Similar to TCs, AA, NA, and other 12-step mutual-help groups can be conceptualized as integrated psychosocial interventions for those with co-occurring PDs and SUDs. Twelve-step philosophy incorporates a broad array of therapeutic modalities that can operate on multiple change levels: spiritual/religious changes (i.e., spiritual awakening), cognitive, affective, behavioral, and social. Several of the 12-steps and the program more broadly address personality psychopathology. The participant surrenders himself or herself to a higher power, makes a personal inventory of transgressions with a focus on how one has harmed others, reveals this to a sponsor and one’s higher power, makes “amends” to those he or she has wronged, and then provides ongoing community service and has a duty to pass on the message he or she has received. A set of moral codes and behaviors is prescribed along with abstinence within a social and communal network. These are antinarcissistic and prosocial steps that deinvest from the self and reinvest into the group or community (190). AA is more than a methodology to maintain abstinence from alcohol and can be considered more broadly in social terms. More than helping addicts stay abstinent, it provides a means for recovery by acting as a steady and readily available community of connection, cohesion, and meaning. Furthermore, it promotes a sense of community over the self through its antin-arcissistic steps (i.e., taking personal inventory and making amends, asking for forgiveness) and through its altruistic commitment to helping others and spreading the message of AA (i.e., 12th step) (191,192). In support of this, there is some evidence that being a sponsor in AA and mentoring/supporting others in their recovery is associated with positive outcomes (193,194). Over the past 15 years, cross-sectional, retrospective, and increasingly rigorous longitudinal research (supported by two meta-analyses for AA) (133,195) has established the efficacy of 12-step interventions and supports the association between 12-step participation and positive substance abuse outcomes (both short and longer term), with therapeutic benefits similar to professional interventions, and evidence to support its use as a cost-effective adjunct and complement to standard treatment (196–204). There are no published RCTs examining 12-step interventions specifically for PDs and co-occurring SUDs. This is an area of inquiry that deserves further investigation.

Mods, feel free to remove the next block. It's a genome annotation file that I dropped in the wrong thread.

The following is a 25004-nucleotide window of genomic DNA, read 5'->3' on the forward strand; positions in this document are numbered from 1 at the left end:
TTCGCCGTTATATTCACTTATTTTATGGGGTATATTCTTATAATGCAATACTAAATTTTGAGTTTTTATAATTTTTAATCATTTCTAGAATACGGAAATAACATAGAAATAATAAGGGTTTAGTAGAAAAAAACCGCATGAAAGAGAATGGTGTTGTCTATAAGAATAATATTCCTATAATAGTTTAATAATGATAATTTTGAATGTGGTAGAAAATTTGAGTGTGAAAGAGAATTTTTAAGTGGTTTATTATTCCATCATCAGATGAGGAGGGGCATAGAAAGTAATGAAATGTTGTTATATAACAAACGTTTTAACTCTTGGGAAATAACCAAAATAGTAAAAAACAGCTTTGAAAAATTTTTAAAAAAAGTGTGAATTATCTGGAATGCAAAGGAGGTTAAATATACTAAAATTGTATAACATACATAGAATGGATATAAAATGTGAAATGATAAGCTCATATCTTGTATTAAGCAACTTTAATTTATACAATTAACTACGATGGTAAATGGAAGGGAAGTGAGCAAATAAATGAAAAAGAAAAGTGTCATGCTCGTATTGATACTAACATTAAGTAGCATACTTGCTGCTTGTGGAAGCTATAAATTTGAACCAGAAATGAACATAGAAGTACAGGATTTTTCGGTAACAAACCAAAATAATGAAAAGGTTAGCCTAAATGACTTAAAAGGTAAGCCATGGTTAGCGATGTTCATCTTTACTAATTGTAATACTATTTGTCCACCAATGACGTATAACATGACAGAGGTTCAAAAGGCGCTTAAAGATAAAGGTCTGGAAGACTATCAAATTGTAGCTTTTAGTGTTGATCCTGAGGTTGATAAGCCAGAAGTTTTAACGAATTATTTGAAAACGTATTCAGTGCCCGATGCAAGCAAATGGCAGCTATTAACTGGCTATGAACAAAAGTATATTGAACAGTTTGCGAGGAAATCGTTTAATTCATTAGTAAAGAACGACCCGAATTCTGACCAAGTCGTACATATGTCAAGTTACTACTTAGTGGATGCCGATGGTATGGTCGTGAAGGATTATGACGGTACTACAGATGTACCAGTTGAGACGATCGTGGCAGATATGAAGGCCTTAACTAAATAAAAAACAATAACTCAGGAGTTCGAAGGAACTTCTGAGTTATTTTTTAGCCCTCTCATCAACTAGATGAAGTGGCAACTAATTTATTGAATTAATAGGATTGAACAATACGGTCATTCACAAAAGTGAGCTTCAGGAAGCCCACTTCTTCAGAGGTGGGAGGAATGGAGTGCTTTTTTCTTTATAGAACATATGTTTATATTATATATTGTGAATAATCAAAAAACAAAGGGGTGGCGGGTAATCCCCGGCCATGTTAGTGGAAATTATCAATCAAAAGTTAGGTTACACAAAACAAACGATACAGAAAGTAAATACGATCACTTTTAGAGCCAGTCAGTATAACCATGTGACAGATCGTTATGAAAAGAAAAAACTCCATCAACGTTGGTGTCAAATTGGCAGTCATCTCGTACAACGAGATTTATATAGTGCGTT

Pharmacotherapy can serve as a useful adjunct to psychotherapy in the treatment of dually diagnosed PD patients by targeting specific symptom domains of PDs and possibly by reducing substance abuse. Like psychosocial interventions, there is a paucity of research examining pharmacologic interventions for individuals with co-occurring PDs and SUDs leaving only the literature on the pharmacotherapy for singly diagnosed PDs or SUDs to draw from. Pharmacotherapies to treat SUDs are established for nicotine, opioids, and alcohol (with FDA-approved medications) but not available for any other class of drug of abuse (205). These treatments will not be reviewed here as they are extensively reviewed in other sections.